[Google Scholar]
  30. Reicin, A. S., Ohagen, A., Yin, L., Hoglund, S. & Goff, S. P. ( 1996; ). The role of Gag in human immunodeficiency virus type 1 virion morphogenesis and early steps of the viral life cycle. J Virol 70, 8645–8652.
    [Google Scholar]
  31. Reynolds, E. S. ( 1963; ). The use of lead citrate at high pH as an electron-opaque stain in electron microscopy. J Cell Biol 17, 208–212.[CrossRef]
    [Google Scholar]
  32. Rulli, S. J., Jr, Muriaux, D., Nagashima, K., Mirro, J., Oshima, M., Baumann, J. G. & Rein, A. ( 2006; ). Mutant murine leukemia virus Gag proteins lacking proline at the N-terminus of the capsid domain block infectivity in virions containing wild-type Gag. Virology 347, 364–371.[CrossRef]
    [Google Scholar]
  33. Sigler, P. B., Blow, D. M., Matthews, B. W. & Henderson, R. ( 1968; ). Structure of crystalline-chymotrypsin. II. A preliminary report including a hypothesis for the activation mechanism. J Mol Biol 35, 143–164.[CrossRef]
    [Google Scholar]
  34. Tang, S., Murakami, T., Agresta, B. E., Campbell, S., Freed, E. O. & Levin, J. G. ( 2001; ). Human immunodeficiency virus type 1 N-terminal capsid mutants that exhibit aberrant core morphology and are blocked in initiation of reverse transcription in infected cells. J Virol 75, 9357–9366.[CrossRef]
    [Google Scholar]
  35. Tang, C., Ndassa, Y. & Summers, M. F. ( 2002; ). Structure of the N-terminal 283-residue fragment of the immature HIV-1 Gag polyprotein. Nat Struct Biol 9, 537–543.
    [Google Scholar]
  36. Tang, S., Murakami, T., Cheng, N., Steven, A. C., Freed, E. O. & Levin, J. G. ( 2003; ). Human immunodeficiency virus type 1 N-terminal capsid mutants containing cores with abnormally high levels of capsid protein and virtually no reverse transcriptase. J Virol 77, 12592–12602.[CrossRef]
    [Google Scholar]
  37. Thali, M., Bukovsky, A., Kondo, E., Rosenwirth, B., Walsh, C. T., Sodroski, J. & Gottlinger, H. G. ( 1994; ). Functional association of cyclophilin A with HIV-1 virions. Nature 372, 363–365.[CrossRef]
    [Google Scholar]
  38. Trono, D., Feinberg, M. B. & Baltimore, D. ( 1989; ). HIV-1 Gag mutants can dominantly interfere with the replication of the wild-type virus. Cell 59, 113–120.[CrossRef]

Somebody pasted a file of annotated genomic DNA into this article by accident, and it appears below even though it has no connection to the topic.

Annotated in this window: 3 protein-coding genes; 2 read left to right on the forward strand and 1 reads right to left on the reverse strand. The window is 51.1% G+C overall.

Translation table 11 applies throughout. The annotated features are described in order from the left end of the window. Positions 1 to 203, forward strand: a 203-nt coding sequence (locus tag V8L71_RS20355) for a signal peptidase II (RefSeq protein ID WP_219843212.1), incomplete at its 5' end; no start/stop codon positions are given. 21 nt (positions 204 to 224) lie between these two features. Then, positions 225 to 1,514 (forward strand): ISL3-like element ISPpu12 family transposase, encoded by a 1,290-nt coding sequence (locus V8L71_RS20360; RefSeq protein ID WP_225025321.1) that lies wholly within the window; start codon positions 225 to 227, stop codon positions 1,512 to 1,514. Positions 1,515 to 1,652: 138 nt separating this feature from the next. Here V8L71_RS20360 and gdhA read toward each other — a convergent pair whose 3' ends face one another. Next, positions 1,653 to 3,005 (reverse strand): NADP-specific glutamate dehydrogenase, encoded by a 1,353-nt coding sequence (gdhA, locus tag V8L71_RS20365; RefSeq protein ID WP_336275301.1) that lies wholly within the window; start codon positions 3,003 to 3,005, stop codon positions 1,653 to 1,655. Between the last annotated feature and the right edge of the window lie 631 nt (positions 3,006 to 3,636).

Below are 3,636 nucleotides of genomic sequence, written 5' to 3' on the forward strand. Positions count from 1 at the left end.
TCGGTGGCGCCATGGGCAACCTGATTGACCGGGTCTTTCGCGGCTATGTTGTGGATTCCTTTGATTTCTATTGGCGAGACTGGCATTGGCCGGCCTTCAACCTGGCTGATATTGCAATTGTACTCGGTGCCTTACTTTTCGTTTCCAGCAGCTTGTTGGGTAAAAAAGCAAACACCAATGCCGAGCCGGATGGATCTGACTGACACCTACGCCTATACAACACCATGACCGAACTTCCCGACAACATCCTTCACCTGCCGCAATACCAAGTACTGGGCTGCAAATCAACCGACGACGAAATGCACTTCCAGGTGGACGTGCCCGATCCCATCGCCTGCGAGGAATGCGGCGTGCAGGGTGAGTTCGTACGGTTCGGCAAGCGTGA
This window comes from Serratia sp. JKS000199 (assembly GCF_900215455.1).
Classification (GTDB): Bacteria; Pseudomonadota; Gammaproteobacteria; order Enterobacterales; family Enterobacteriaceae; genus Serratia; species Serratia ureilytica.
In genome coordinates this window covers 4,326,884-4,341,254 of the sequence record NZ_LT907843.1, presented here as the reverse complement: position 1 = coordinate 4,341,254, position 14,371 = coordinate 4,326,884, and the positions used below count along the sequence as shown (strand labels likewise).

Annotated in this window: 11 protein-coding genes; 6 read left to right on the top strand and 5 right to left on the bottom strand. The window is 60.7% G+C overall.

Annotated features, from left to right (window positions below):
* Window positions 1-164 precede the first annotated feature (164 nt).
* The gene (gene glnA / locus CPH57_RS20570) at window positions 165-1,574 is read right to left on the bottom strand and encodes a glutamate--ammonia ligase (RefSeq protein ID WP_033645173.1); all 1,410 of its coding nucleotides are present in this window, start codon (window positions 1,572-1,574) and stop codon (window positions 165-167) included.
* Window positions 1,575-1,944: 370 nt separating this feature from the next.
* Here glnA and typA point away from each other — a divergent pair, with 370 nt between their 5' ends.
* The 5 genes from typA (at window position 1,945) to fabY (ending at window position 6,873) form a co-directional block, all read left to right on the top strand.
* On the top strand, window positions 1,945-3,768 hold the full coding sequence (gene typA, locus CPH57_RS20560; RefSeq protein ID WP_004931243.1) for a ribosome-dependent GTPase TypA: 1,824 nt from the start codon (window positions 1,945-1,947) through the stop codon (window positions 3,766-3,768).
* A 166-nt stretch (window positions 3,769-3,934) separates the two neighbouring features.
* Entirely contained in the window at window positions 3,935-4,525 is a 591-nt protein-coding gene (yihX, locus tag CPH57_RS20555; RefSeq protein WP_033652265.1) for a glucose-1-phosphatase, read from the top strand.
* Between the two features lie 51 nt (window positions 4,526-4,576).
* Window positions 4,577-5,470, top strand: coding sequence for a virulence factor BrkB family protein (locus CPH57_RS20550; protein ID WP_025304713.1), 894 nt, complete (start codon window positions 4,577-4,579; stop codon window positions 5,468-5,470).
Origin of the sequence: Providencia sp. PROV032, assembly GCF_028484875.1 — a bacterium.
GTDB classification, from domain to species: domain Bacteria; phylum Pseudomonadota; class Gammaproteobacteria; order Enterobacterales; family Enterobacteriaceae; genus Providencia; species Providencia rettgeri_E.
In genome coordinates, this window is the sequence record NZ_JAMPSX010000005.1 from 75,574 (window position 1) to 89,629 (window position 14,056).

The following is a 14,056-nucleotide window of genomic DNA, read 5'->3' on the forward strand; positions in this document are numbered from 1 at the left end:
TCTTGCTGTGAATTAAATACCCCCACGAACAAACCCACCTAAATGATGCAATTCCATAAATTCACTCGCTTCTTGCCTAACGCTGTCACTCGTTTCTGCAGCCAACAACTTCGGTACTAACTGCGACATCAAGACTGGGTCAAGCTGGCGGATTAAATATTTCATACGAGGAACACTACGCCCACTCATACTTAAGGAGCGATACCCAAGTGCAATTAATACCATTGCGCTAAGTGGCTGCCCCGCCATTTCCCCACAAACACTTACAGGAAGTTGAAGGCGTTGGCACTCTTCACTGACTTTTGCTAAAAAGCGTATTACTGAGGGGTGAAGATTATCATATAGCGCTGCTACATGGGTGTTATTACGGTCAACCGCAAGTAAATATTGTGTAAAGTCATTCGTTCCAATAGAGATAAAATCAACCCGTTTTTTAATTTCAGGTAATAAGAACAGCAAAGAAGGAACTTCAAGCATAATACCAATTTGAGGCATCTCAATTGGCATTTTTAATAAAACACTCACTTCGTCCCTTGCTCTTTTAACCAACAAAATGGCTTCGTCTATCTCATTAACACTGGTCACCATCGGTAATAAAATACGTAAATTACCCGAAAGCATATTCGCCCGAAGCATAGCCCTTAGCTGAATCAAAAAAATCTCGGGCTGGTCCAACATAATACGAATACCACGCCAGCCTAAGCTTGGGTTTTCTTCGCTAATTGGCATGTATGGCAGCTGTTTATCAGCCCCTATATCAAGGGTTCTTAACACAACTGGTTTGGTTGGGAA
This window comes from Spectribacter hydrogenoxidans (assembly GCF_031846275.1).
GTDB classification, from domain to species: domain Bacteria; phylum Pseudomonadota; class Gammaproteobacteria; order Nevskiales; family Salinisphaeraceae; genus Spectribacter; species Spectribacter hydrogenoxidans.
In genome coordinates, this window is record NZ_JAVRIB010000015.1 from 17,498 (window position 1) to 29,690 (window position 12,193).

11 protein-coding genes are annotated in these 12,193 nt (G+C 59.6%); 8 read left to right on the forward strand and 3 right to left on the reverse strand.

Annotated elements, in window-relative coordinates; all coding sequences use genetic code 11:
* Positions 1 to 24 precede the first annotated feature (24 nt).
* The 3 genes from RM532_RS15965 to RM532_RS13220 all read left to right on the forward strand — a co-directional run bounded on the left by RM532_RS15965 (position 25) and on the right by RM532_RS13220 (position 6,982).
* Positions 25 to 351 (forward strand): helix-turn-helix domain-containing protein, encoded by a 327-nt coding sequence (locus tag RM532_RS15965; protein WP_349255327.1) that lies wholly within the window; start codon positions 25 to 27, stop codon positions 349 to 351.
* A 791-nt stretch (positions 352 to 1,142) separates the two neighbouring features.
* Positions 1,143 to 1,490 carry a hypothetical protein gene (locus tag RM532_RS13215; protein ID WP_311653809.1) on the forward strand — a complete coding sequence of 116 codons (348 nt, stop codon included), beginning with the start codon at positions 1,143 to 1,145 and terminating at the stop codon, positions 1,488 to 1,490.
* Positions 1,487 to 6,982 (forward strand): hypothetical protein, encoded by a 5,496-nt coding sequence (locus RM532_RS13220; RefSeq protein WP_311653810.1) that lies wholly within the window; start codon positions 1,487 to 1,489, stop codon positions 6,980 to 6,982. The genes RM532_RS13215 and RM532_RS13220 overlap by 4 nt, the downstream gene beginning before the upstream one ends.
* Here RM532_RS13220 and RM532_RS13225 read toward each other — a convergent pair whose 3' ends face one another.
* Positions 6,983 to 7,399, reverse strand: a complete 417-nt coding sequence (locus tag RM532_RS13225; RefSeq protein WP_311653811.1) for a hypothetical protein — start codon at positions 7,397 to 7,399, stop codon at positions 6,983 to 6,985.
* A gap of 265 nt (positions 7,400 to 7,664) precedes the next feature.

[Google Scholar]
  39. Vogt, V. M. ( 1996; ). Proteolytic processing and particle maturation. Curr Top Microbiol Immunol 214, 95–131.
    [Google Scholar]
  40. von Poblotzki, A., Wagner, R., Niedrig, M., Wanner, G., Wolf, H. & Modrow, S. ( 1993; ). Identification of a region in the Pr55gag-polyprotein essential for HIV-1 particle formation. Virology 193, 981–985.[CrossRef]
    [Google Scholar]
  41. von Schwedler, U. K., Stemmler, T. L., Klishko, V. Y., Li, S., Albertine, K. H., Davis, D. R. & Sundquist, W. I. ( 1998; ). Proteolytic refolding of the HIV-1 capsid protein amino-terminus facilitates viral core assembly. EMBO J 17, 1555–1568.[CrossRef]
    [Google Scholar]
  42. Wagner, R., Fliessbach, H., Wanner, G., Motz, M., Niedrig, M., Deby, G., von Brunn, A. & Wolf, H. ( 1992; ). Studies on processing, particle formation, and immunogenicity of the HIV-1 gag gene product: a possible component of a HIV vaccine. Arch Virol 127, 117–137.[CrossRef]
    [Google Scholar]
  43. Wang, C. T. & Barklis, E. ( 1993; ). Assembly, processing, and infectivity of human immunodeficiency virus type 1 gag mutants. J Virol 67, 4264–4273.
    [Google Scholar]
  44. Wiegers, K., Rutter, G., Kottler, H., Tessmer, U., Hohenberg, H. & Krausslich, H. G. ( 1998; ). Sequential steps in human immunodeficiency virus particle maturation revealed by alterations of individual Gag polyprotein cleavage sites. J Virol 72, 2846–2854.
    [Google Scholar]
  45. Wills, J. W. & Craven, R. C. ( 1991; ). Form, function, and use of retroviral gag proteins. AIDS 5, 639–654.[CrossRef]
    [Google Scholar]
  46. Wolf, H., Modrow, S., Soutschek, E., Motz, M., Grunow, R. & Döbl, H. ( 1990; ). Production, mapping and biological characterisation of monoclonal antibodies to the core protein (p24) of the human immunodeficiency virus type 1. AIDS-Forsch 1, 24–29.
    [Google Scholar]
http://instance.metastore.ingenta.com/content/journal/jgv/10.1099/vir.0.81894-0
Loading
/content/journal/jgv/10.1099/vir.0.81894-0
Loading

Data & Media loading...

Supplements

vol. , part 1, pp. 207 – 216

Primers used to amplify intermediates of reverse transcription [ PDF] (129 KB)



PDF

Most Cited This Month

This is a required field
Please enter a valid email address
Approval was a Success
Invalid data
An Error Occurred
Approval was partially successful, following selected items could not be processed due to error